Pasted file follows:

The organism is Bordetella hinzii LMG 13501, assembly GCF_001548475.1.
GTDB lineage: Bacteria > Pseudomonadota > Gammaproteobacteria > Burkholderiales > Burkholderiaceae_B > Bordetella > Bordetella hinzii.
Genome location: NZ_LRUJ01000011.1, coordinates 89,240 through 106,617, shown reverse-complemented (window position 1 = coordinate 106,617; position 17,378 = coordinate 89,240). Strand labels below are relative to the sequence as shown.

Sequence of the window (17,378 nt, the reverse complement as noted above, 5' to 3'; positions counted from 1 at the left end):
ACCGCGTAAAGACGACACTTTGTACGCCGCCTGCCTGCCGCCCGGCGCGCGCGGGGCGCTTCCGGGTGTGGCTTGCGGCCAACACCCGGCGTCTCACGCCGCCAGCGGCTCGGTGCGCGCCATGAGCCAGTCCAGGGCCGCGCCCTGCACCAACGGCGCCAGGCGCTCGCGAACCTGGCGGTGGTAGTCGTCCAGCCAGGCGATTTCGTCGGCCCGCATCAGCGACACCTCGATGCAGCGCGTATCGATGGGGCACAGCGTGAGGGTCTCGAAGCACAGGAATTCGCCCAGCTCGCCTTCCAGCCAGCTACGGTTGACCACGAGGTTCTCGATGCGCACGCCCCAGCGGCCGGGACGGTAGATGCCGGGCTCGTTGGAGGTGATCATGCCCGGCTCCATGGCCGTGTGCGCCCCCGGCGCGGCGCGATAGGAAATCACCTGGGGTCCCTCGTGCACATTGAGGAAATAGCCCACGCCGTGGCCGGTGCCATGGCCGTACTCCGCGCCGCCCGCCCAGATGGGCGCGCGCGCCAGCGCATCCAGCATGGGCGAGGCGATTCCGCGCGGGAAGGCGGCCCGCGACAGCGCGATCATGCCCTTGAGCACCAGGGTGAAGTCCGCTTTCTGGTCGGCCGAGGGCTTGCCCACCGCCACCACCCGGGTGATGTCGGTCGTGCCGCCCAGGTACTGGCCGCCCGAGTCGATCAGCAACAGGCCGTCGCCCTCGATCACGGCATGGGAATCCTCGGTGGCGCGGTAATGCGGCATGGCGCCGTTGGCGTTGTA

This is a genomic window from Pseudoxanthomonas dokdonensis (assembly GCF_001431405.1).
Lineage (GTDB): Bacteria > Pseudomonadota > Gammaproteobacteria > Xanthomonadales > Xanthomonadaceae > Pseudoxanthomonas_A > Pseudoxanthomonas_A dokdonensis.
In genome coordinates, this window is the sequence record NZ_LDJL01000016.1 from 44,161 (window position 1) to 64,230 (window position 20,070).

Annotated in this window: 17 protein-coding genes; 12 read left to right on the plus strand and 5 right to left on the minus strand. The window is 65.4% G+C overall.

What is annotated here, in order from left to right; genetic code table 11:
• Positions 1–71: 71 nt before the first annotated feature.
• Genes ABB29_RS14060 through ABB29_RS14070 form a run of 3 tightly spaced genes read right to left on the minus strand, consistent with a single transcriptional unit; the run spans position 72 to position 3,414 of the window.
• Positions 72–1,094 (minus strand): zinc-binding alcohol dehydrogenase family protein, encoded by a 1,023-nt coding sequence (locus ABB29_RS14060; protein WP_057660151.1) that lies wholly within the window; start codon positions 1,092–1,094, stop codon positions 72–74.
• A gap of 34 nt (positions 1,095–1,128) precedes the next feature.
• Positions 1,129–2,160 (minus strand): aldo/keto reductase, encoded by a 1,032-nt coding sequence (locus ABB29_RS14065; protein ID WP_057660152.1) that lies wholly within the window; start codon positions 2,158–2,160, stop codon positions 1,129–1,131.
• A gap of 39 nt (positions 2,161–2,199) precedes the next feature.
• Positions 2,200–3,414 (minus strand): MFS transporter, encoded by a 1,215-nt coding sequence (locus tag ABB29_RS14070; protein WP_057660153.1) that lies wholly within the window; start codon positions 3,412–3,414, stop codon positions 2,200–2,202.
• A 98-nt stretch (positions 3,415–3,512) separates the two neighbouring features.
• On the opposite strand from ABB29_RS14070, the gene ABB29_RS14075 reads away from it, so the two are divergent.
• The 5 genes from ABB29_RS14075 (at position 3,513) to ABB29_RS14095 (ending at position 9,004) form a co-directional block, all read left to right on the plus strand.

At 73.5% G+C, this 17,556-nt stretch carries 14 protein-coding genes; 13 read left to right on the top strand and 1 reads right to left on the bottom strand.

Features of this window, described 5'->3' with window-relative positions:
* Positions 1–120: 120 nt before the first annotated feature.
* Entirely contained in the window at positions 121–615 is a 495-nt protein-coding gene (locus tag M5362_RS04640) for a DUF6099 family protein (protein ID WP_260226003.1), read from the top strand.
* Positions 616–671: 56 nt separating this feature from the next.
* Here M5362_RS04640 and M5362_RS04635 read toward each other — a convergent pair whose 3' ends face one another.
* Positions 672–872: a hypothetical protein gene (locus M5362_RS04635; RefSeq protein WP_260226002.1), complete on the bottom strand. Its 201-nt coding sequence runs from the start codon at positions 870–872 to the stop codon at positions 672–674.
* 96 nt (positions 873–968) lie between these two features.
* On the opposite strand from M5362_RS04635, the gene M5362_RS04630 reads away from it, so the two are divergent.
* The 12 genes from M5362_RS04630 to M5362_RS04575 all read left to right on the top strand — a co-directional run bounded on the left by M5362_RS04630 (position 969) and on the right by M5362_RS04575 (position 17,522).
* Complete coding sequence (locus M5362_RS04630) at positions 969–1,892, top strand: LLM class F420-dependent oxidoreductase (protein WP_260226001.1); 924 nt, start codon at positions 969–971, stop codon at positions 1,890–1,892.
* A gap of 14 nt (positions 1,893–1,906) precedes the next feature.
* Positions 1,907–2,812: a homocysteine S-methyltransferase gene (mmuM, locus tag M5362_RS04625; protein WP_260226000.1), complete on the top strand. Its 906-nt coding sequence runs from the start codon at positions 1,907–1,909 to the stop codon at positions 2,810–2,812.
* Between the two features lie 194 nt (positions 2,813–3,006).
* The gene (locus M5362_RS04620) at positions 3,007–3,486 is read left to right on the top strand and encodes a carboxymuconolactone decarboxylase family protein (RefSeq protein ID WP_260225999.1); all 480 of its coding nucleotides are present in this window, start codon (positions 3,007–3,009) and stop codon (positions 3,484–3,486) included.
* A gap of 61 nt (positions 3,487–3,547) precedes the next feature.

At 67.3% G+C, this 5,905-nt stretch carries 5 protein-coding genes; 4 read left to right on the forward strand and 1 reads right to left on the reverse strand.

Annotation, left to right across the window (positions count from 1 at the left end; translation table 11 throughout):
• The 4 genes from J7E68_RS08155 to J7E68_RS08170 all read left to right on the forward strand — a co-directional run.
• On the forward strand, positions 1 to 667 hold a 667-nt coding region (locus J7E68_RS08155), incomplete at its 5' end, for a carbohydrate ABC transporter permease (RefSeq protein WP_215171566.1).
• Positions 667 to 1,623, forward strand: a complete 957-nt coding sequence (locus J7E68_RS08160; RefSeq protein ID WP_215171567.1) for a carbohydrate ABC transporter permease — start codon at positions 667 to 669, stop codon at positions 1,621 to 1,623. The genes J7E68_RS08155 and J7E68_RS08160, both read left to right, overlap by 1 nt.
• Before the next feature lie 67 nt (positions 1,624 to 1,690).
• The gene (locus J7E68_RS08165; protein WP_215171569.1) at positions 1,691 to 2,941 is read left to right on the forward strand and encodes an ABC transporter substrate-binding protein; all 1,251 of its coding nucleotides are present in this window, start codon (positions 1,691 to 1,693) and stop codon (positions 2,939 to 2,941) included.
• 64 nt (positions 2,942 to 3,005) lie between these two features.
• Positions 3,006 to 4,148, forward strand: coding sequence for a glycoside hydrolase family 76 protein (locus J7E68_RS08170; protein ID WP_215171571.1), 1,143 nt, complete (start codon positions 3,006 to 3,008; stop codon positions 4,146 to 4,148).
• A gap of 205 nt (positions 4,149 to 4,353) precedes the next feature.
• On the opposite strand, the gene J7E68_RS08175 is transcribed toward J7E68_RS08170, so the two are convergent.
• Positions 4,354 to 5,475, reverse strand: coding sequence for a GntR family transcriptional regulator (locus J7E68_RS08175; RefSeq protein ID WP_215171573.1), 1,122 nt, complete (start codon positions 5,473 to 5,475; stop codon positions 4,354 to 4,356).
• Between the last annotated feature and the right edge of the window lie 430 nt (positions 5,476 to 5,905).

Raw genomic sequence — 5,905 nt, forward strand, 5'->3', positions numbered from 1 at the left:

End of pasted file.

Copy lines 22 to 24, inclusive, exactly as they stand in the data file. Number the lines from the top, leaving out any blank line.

Features of this window, described 5'->3' with window-relative positions:
* Positions 1–120: 120 nt before the first annotated feature.
* Entirely contained in the window at positions 121–615 is a 495-nt protein-coding gene (locus tag M5362_RS04640) for a DUF6099 family protein (protein ID WP_260226003.1), read from the top strand.